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American Forces in Burma

The first American force in Burma was the 5307th Regiment (Provisional), a three battalion force, made up of about 3,000 volunteers from the US, the 33rd Infantry regiment in Trinidad, and US forces in the SW Pacific. This force was given the name "Merrill's Marauders" by the press. Its commander was Brigadier General Frank Merrill, but during most of its combat, it was led by Col. Charles N. Hunter. 

The initial Battalion Commanders were: 1st - Lt. Col. William L. Osborne; 2nd - Lt. Col. George A. McGee, Jr., and 3rd - Lt. Col. Charles E. Beach. Each battalion composed of two combat teams of 16 officers and 456 enlisted men. Pack transport was provided by an initial mule strength of 700 animals. Galahad operations took place in 1944, resulting in the fall of Myitkyina on August 3. The 5307th was disbanded shortly thereafter. 

The few fit survivors were assigned to its successor, the 5332nd Brigade. During the latter phase of the operation, a new force, named "New Galahad" was organized. It was designated the 5332nd Brigade (Provisional) and consisted of the 124th Cavalry Regiment and the 475th Infantry Regiment. The US Army designated the 475th as a Long Range Penetration Regiment, Special. The Brigade was known as the "Mars Task Force." Its first commander was Brigadier General Thomas S. Arms, succeeded by Brigadier General John P. Willey. The 475th was commanded by Col. William L. Osborne, former commander of the 1st Battalion of the 5307th Regiment. The first commander of the 124th Cavalry was Col. Milo H. Matteson.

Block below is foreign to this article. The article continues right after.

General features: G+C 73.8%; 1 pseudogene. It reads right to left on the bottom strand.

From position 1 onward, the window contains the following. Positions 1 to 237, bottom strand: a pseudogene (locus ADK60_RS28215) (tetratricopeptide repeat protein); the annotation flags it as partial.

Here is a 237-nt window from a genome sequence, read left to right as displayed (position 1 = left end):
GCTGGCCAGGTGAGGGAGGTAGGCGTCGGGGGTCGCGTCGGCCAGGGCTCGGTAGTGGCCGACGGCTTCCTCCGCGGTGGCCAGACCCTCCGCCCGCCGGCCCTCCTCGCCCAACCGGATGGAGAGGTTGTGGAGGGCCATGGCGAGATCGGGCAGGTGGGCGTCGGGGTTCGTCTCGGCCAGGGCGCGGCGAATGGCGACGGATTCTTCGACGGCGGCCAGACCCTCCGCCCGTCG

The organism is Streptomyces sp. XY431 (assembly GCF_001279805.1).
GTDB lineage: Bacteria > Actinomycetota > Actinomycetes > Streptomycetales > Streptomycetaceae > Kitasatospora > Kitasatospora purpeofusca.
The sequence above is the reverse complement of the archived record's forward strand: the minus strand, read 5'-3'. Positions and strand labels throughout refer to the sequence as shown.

There were also the invaluable air force units, such as the 10th and 14th Air Forces, which provided some direct fighter support, and medium/heavy bomber operations. The First and Second Troop Carrier Squadrons also provided vital air resupply support, not only to the 5307th and 5332nd, but also to Major General Orde Wingate's Chindit forces in 1943 and 1944.

In addition were supply support organizations such as the Army Signal Corps construction and service battalions which built and operated the telephone and teletype open wire circuits along the Ledo and Burma Roads. There were petroleum pipeline construction and operations companies which supplied gasoline all the way to Myitkyina by the end of the war.  Quartermaster road construction and operations battalions built the Ledo Road from Ledo to Bhamo in Burma, improved the Burma Road all the way to Kunming, China, and operated truck convoys from India to China, beginning in January 1945.  Railway operations battalions improved the rail supply system in Assam.

 

Please e-mail Steve Rothwell with comments, additional information and requests for help

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